There is a group on Yahoo called George 1.0. I have been posting stuff there as I get it cleaned up (from scattered notes...it is trickling in) and as people are weeded out. The group is inclusive of everyone, but there are those that do not want to be as deeply involved, but still can contribute. I will be posting pics there this weekend. The only requirement to join is you need to tell the Team about your experience, skills, and area you are interested in.
You speak of a team...that is what I am after. I have spent a great deal of time and money getting things to an enabling point. My goals are to walk a group of people through the initial design of George 1.0 giving them the pieces and letting them point out problems and contributing to the design and assembly. You are right that it is too big for one person.
So where am I at: embryonic and going forward.
1) I have a working electrical version of a SynthMuscle being integrated into a robotic arm for a friend who is quadraplegic. While integrating it, I realized that I had a usable SynthMuscle and decided now was a good time to start bringing the right people together. This is not rocket science...the SynthMuscle is really, really simple. It needs a better strain gauge.
2) The next batch of boards to be etched will contain some to be sent to team members. Also, SynthMuscle chords will be sent as well. Who gets them first is yet to be determined. They'll be the judges.
3) I have dozens of failed SynthMuscles...pick your flavor. It isn't like I made two types, one works, the other doesn't. I have failed many, many, many times. ;o) But this one shows promise.
4) For the working SynthMuscle, there are two types of control boards: the first is power MOSFET based and the second uses IGBTs. The microcontroller is a PIC16F628. The control is simple: pull this hard/fast or let out this hard/fast.
5) For the Joint controller, it is a PIC16F877 with the support for the AFAP Client bus. The Joint controllers job is to monitor the strain on the SynthMuscles and control position. They receive an equation of motion (with ranges of course) and a time/rate frame to implement.
6) For the Limb controller, it is basically the same board as a Joint controller without using the ADC. The current limb controller uses a National 9603 USB chip to interface to a PC as a PID. The reason for this is he already has a mouse (specialized, of course). Mounted to his chair is a notebook computer which acts as the gateway between the two devices so he can make changes himself (VB program...mouth stick to program).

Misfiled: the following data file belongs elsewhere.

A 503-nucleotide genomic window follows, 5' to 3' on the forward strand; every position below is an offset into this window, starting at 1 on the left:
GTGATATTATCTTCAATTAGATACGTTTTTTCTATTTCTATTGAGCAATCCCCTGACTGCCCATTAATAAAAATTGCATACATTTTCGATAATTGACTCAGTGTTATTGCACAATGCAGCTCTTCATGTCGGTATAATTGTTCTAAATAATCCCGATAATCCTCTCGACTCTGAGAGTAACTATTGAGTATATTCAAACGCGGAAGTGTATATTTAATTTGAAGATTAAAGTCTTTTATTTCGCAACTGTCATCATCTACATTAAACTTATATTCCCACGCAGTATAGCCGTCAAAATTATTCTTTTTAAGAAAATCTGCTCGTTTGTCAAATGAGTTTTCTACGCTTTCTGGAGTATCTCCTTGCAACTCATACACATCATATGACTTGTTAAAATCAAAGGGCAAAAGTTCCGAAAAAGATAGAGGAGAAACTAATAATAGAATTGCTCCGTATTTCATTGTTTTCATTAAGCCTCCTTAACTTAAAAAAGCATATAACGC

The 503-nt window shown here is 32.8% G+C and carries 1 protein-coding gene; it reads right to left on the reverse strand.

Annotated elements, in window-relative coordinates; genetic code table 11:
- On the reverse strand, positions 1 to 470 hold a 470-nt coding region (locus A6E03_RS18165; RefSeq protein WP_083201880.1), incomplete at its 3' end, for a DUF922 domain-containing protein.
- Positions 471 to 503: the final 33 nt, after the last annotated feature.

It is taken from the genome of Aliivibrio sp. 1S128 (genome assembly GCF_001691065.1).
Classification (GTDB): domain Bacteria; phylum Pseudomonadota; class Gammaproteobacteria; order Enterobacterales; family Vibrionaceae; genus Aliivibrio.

7) The test FSys board has been etched. It uses an AMD Athlon processor without support hardware (no north or south bridge...yes, there are a lot of pins :o). The board uses an eeprom to boot, copying the program to the local SRAM. There is a single port which consists of two Cypress dual-port SRAM sets used as the interface (one read/write, the other read only). I gave maximum throughput, which of course, isn't the real speed. But the bus is 64bit and I'm sure you can work out the math.
8) The FSys C compiler is together...loosely. It has just enough coding to compile ANSI-ish C, assemble the code with enough bootstrap to get the program in the SRAM and test the porting.
9) For the eyes, I use OVT7620 cmos imagers. If you are familiar with them, you will know what a great chip it is. The board has the imager mounted on front with a control pic and support mounted to the back. The OVT7620 is programmed through an I2C port which is native to a PIC. The output is for SRAM, but also has a debuggable NTSC output as well.
10) The interconnect hardware for the eyes to the FSys board is in design only (spec'd, layout finished, not etched). Basically, the support just loads the data stream from the eyes.
11) For the 230 microcontrollers and 21 FSys boards, the design of George 1.0 I have been putting together requires that amount. I do not have all 230 microcontrollers or 21 FSYs boards yet. George 1.0 isn't built yet. If he were, why would I need a team to help?
12) For the "bones" of George 1.0, plastifoam is shaped with a hot wire, then wrapped with 10.9 oz carbon fiber and epoxied. The joints are made from machined UHMWPE. UHMWPE is, of course, not chemically compatible, so the connection is a mechanical one. This is what I have used in the arm and it works, but there are limits.
13) The vision 2D-3D integration is not finished. The 2D vision system has been created over the past 7-8 years and does not work like anything else you have probably seen. This is the one area I will have the greatest difficulty in disclosing because it is in production and a lot of people count on it for their living. There are also a bunch lawyers involved and contractual obligations. We'll work something out.
14) The audio system has had no work done to it. There is a guy on the team who asked for this system above all else.
15) The balance is going to use three 3-axis accelerometers and a 2-axis polymer inclinometer. Currently, I have a test board checking out the ACH-04-08-05 chip using it conjunction with an old 2-axis inclinometer (I don't even have a part number for it).
Ok, I probably missed a dozen things, so fire away. Also, if you are a team player, check out the group. Remember, this is a start: you are not going to get a complete spec book of George 1.0. As we cover each topic and I have time to clean up my crappy notes, things are going to adapt.
Bruce

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OK, I'll bite. I just submitted a request to join. Let's see what you got. I'm getting done with a huge project (two man-years). If it shows promise I might consider getting involved. I have your 200+ microprocessors sitting on a shelf. Including many hundreds of MOSFET's and related components. We'll see.
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Martin Euredjian